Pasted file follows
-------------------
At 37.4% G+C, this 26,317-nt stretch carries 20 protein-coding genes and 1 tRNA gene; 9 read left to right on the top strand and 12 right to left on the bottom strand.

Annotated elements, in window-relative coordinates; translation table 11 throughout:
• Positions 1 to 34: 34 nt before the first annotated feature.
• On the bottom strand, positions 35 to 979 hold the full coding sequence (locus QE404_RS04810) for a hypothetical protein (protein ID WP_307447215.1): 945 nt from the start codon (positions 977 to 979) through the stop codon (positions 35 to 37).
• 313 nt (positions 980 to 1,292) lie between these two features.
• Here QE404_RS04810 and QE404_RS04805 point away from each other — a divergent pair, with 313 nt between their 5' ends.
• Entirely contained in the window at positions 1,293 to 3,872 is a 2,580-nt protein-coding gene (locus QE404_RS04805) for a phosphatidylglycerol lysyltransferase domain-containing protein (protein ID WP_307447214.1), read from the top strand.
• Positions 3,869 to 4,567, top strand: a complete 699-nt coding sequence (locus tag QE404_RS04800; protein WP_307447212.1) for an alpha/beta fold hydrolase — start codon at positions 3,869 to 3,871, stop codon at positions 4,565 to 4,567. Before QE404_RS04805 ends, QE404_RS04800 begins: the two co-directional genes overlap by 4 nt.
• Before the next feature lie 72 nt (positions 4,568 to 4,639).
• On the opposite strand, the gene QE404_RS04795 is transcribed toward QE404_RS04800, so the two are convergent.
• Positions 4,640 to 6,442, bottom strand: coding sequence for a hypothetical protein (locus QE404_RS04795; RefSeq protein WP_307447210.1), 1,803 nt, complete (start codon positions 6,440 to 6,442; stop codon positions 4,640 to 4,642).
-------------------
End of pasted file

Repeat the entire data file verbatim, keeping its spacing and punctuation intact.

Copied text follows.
At 37.4% G+C, this 26,317-nt stretch carries 20 protein-coding genes and 1 tRNA gene; 9 read left to right on the top strand and 12 right to left on the bottom strand.

Annotated elements, in window-relative coordinates; translation table 11 throughout:
• Positions 1 to 34: 34 nt before the first annotated feature.
• On the bottom strand, positions 35 to 979 hold the full coding sequence (locus QE404_RS04810) for a hypothetical protein (protein ID WP_307447215.1): 945 nt from the start codon (positions 977 to 979) through the stop codon (positions 35 to 37).
• 313 nt (positions 980 to 1,292) lie between these two features.
• Here QE404_RS04810 and QE404_RS04805 point away from each other — a divergent pair, with 313 nt between their 5' ends.
• Entirely contained in the window at positions 1,293 to 3,872 is a 2,580-nt protein-coding gene (locus QE404_RS04805) for a phosphatidylglycerol lysyltransferase domain-containing protein (protein ID WP_307447214.1), read from the top strand.
• Positions 3,869 to 4,567, top strand: a complete 699-nt coding sequence (locus tag QE404_RS04800; protein WP_307447212.1) for an alpha/beta fold hydrolase — start codon at positions 3,869 to 3,871, stop codon at positions 4,565 to 4,567. Before QE404_RS04805 ends, QE404_RS04800 begins: the two co-directional genes overlap by 4 nt.
• Before the next feature lie 72 nt (positions 4,568 to 4,639).
• On the opposite strand, the gene QE404_RS04795 is transcribed toward QE404_RS04800, so the two are convergent.
• Positions 4,640 to 6,442, bottom strand: coding sequence for a hypothetical protein (locus QE404_RS04795; RefSeq protein WP_307447210.1), 1,803 nt, complete (start codon positions 6,440 to 6,442; stop codon positions 4,640 to 4,642).